Balanced Gut For A Balanced Mind 

As the seasons change and the days become shorter, it’s vital to prioritise your mental and emotional well-being…

By nourishing your body with the right foods.

To support your brain, reduce stress and boost your serotonin levels.

And for the days when you’re too tired or just not in the mood to cook…remember simple is best

A quick salad, an omelette packed with greens or a simple smoothie are easy alternatives for those blue days…

So, let your journey towards a healthier gut and brighter self begin with your next meal. 

What will you try first? 



Have you ever wondered how the seasons affect the food we eat?

In our fast-paced world, it’s easy to overlook the natural rhythms of our planet.

Even our health and nutrition…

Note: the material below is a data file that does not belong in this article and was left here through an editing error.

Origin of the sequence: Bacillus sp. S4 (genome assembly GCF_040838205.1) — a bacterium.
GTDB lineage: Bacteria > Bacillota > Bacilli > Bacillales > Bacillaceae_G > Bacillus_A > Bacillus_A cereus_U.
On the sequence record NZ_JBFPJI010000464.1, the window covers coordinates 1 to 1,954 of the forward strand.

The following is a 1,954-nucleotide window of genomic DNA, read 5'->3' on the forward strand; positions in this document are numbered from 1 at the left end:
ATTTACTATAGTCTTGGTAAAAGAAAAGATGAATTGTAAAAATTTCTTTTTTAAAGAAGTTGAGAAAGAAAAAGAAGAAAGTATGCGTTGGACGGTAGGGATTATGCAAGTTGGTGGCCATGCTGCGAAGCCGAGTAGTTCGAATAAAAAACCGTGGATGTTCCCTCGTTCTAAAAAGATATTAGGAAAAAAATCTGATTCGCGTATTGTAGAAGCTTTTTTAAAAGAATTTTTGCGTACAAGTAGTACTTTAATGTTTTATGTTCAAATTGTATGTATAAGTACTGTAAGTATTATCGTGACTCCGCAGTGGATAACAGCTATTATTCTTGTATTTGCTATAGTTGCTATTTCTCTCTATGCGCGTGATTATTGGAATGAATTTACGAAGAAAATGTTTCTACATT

But today, many people are turning to a more holistic, natural way of living…

Nourishing mind and body by following a seasonal way of eating.

But what is ‘seasonal eating,’ and how can it transform your health? 


Seasonal Eating

It’s simple. 

Eating seasonally means eating foods grown, farmed and harvested locally…when they’re at their freshest.

This is what’s known as “from-farm-to-plate”.

And avoids foods which spend weeks in storage and transportation. Leading to poor quality produce, which could even rot before it makes it to your kitchen.

Best of all, seasonal fruit and veg have no dodgy chemicals added to them.

Meaning they’re a healthier, all natural choice.

For instance – explore the local farmer’s market, and you’ll notice how produce changes throughout the year. 

From bunches of tart rhubarb in April and May, to punnets of juicy strawberries in June.


The Freshest Nutrients 

Believe it or not, storing fruit & veg for long periods of time causes up to 50% nutrient loss. 

With Cambridge studies showing just 15 days in storage can slash a food’s Vitamin C, antioxidant…